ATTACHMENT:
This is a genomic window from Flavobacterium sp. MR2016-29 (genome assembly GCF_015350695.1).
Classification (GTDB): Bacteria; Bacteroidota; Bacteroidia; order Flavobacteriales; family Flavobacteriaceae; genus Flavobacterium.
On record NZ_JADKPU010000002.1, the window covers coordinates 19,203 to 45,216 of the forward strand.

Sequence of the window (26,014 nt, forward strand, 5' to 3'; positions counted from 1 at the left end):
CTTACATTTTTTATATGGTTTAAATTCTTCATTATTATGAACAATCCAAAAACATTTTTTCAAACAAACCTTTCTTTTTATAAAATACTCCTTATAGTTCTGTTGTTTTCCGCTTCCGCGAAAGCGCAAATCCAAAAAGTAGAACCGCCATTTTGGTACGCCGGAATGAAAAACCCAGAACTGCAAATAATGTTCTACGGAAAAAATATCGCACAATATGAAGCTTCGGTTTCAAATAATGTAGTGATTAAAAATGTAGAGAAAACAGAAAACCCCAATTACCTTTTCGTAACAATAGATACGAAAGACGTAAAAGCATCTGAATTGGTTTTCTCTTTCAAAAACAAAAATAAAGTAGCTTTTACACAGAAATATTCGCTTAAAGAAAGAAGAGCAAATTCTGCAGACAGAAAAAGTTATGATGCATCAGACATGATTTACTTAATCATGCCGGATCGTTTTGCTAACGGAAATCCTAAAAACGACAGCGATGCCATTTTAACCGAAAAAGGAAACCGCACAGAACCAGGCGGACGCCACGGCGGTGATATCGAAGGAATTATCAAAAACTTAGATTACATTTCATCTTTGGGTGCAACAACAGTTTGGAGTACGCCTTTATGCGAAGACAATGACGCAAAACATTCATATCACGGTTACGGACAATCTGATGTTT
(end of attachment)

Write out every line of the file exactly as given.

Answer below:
This is a genomic window from Flavobacterium sp. MR2016-29 (genome assembly GCF_015350695.1).
Classification (GTDB): Bacteria; Bacteroidota; Bacteroidia; order Flavobacteriales; family Flavobacteriaceae; genus Flavobacterium.
On record NZ_JADKPU010000002.1, the window covers coordinates 19,203 to 45,216 of the forward strand.

Sequence of the window (26,014 nt, forward strand, 5' to 3'; positions counted from 1 at the left end):
CTTACATTTTTTATATGGTTTAAATTCTTCATTATTATGAACAATCCAAAAACATTTTTTCAAACAAACCTTTCTTTTTATAAAATACTCCTTATAGTTCTGTTGTTTTCCGCTTCCGCGAAAGCGCAAATCCAAAAAGTAGAACCGCCATTTTGGTACGCCGGAATGAAAAACCCAGAACTGCAAATAATGTTCTACGGAAAAAATATCGCACAATATGAAGCTTCGGTTTCAAATAATGTAGTGATTAAAAATGTAGAGAAAACAGAAAACCCCAATTACCTTTTCGTAACAATAGATACGAAAGACGTAAAAGCATCTGAATTGGTTTTCTCTTTCAAAAACAAAAATAAAGTAGCTTTTACACAGAAATATTCGCTTAAAGAAAGAAGAGCAAATTCTGCAGACAGAAAAAGTTATGATGCATCAGACATGATTTACTTAATCATGCCGGATCGTTTTGCTAACGGAAATCCTAAAAACGACAGCGATGCCATTTTAACCGAAAAAGGAAACCGCACAGAACCAGGCGGACGCCACGGCGGTGATATCGAAGGAATTATCAAAAACTTAGATTACATTTCATCTTTGGGTGCAACAACAGTTTGGAGTACGCCTTTATGCGAAGACAATGACGCAAAACATTCATATCACGGTTACGGACAATCTGATGTTT